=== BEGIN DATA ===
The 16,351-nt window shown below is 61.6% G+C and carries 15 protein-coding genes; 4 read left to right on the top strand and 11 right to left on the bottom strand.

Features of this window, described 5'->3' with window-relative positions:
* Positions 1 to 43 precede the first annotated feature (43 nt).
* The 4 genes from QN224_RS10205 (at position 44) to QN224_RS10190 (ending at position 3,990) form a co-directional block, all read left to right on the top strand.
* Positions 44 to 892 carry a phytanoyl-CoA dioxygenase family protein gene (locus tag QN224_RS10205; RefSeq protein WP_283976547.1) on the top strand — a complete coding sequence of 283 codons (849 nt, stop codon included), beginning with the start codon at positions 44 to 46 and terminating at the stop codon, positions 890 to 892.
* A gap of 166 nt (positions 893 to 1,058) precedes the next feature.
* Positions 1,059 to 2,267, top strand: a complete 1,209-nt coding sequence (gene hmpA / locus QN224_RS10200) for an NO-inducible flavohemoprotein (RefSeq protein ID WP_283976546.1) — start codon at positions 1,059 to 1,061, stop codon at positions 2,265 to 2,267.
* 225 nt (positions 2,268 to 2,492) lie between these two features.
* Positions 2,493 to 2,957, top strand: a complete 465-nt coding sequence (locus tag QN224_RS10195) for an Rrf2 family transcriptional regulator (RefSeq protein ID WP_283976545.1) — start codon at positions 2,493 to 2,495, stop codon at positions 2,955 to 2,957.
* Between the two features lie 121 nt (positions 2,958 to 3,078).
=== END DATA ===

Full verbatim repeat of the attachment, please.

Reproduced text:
The 16,351-nt window shown below is 61.6% G+C and carries 15 protein-coding genes; 4 read left to right on the top strand and 11 right to left on the bottom strand.

Features of this window, described 5'->3' with window-relative positions:
* Positions 1 to 43 precede the first annotated feature (43 nt).
* The 4 genes from QN224_RS10205 (at position 44) to QN224_RS10190 (ending at position 3,990) form a co-directional block, all read left to right on the top strand.
* Positions 44 to 892 carry a phytanoyl-CoA dioxygenase family protein gene (locus tag QN224_RS10205; RefSeq protein WP_283976547.1) on the top strand — a complete coding sequence of 283 codons (849 nt, stop codon included), beginning with the start codon at positions 44 to 46 and terminating at the stop codon, positions 890 to 892.
* A gap of 166 nt (positions 893 to 1,058) precedes the next feature.
* Positions 1,059 to 2,267, top strand: a complete 1,209-nt coding sequence (gene hmpA / locus QN224_RS10200) for an NO-inducible flavohemoprotein (RefSeq protein ID WP_283976546.1) — start codon at positions 1,059 to 1,061, stop codon at positions 2,265 to 2,267.
* 225 nt (positions 2,268 to 2,492) lie between these two features.
* Positions 2,493 to 2,957, top strand: a complete 465-nt coding sequence (locus tag QN224_RS10195) for an Rrf2 family transcriptional regulator (RefSeq protein ID WP_283976545.1) — start codon at positions 2,493 to 2,495, stop codon at positions 2,955 to 2,957.
* Between the two features lie 121 nt (positions 2,958 to 3,078).